Behind Barrs?

As a Watergate buff, I’m always pleased to have a pretext to go there. The Trump regime has given me plenty of opportunities. Bill Barr and John Mitchell will be linked in history as Attorneys General who disgraced the office. Mitchell, of course, went to the slammer for authorizing the Watergate break-in and lying about it to the Senate select committee on Watergate. Barr’s fate is as of yet unknown, but we can speculate. What’s a little speculation among friends?

The reputation of the Justice Department is the lowest it’s been since Mitchell and his successor, Richard Kleindienst, were convicted of felonies. They were also newsmagazine cover boys when that mattered:

Barr has acted as if he were Trump’s personal lawyer, not the people’s lawyer, which is what the job really entails. Repeat after me: the Attorney General is NOT “the nation’s top law enforcement official.” That’s one of my pet peeves or hobby horses so I like to mount it whenever feasible.

Barr clashed with Trump recently over the fakakta election fraud claims and a DOJ investigation into Hunter Biden. Trump wanted Barr’s abject loyalty on the former and thought the latter should have been made public. It was one of the few things during Barr’s tenure on which he followed departmental policy. But he deserves no credit for doing so and he’ll get none here.

I’m gobsmacked that anyone thinks that Barr wrote his exit letter. It was obviously dictated by the Impeached Insult Comedian much like the doctor’s letter that claimed he was in the best health of anyone on the planet.

Here’s a sample of Barr’s farewell letter:

I am greatly honored that you called on me to serve your administration and the American people once again as Attorney General. I am proud to have played a role in the many successes and unprecedented achievements you have delivered for the American people. Your 2016 victory speech in which you reached out to your opponents and called for working together for the benefit of the American people was immediately met by a partisan onslaught against you in which no tactic, no matter how abusive and deceitful, was out of bounds. The nadir of this campaign was the effort to cripple, if not oust, your administration with frenzied and baseless accusations of collusion with Russia.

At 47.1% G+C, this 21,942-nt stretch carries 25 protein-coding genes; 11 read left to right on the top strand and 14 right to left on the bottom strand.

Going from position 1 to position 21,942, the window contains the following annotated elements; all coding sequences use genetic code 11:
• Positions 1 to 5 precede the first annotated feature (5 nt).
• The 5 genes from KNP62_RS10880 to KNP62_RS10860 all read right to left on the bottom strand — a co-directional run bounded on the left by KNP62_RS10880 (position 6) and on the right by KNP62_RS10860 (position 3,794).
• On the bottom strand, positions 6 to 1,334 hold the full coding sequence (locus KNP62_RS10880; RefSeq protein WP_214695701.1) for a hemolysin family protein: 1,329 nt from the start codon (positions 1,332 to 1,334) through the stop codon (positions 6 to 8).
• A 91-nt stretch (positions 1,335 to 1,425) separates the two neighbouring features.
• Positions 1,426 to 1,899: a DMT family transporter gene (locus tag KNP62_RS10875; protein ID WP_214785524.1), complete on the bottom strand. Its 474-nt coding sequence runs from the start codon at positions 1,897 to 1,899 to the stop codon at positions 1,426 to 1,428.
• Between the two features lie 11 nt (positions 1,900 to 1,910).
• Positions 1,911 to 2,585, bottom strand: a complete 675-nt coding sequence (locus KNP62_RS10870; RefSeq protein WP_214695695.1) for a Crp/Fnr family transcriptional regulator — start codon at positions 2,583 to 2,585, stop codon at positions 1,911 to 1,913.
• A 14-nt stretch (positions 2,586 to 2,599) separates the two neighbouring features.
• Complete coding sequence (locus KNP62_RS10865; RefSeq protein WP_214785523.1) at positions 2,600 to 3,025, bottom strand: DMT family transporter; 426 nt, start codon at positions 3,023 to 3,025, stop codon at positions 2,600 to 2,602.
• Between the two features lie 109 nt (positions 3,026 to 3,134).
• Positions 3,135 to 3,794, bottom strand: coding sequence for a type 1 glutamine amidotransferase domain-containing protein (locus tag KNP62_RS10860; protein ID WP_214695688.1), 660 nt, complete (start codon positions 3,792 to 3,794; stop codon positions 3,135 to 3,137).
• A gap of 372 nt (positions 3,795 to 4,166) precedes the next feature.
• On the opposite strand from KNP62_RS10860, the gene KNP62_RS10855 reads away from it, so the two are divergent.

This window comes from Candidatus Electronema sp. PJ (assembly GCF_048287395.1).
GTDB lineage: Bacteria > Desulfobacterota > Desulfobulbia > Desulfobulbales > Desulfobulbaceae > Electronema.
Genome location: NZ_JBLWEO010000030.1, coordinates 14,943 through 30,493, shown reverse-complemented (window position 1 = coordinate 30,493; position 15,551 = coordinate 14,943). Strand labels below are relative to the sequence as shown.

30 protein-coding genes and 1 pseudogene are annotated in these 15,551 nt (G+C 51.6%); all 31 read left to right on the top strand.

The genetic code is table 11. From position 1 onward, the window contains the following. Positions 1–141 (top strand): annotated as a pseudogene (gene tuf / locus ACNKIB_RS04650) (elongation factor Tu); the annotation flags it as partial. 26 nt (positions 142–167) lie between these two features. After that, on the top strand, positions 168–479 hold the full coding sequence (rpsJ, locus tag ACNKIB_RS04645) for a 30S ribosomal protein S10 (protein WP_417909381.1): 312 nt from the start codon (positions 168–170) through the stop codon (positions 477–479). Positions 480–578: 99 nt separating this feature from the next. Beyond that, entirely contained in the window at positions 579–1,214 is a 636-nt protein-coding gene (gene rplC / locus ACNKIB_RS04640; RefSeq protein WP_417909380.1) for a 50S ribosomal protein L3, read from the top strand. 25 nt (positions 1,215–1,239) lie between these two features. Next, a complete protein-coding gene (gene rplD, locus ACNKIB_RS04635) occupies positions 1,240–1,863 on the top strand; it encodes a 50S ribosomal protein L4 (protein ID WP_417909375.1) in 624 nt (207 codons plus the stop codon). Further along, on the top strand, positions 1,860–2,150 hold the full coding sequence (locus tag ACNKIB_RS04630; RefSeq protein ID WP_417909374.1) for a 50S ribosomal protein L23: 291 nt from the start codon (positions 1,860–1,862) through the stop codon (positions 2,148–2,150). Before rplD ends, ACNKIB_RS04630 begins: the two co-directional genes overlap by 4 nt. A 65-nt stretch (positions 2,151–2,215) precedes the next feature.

He may be Trump’s bull goose sycophant, but florid language is not Barr’s thing. He writes in bone-dry legal prose. Only Donald Trump can adequately flatter Donald Trump. Barr may, however, have thrown in some of the fancier words like nadir. The only nadir Trump has heard of is Ralph…

You may have noticed that I called this ode to obsequiousness an exit or farewell letter. Nowhere in the letter are the words resign or fired used. I think he was pushed out by a president* eager to torment a new acting AG. Remember President* Pennywise’s last acting AG:

The post title hints at the notion that Barr could face criminal charges for some of his Trumpier actions. It’s unclear if that will happen but at least one former federal prosecutor thinks Barr leaves office with a pardon in his hip pocket:

Barr’s successor is Deputy AG Jeffrey Rosen who is best described as Barr’s Barr. The Failing New York Times has a profile of the acting AG which indicates that he was down for all the DOJ horrors that occurred during Barr’s reign of error.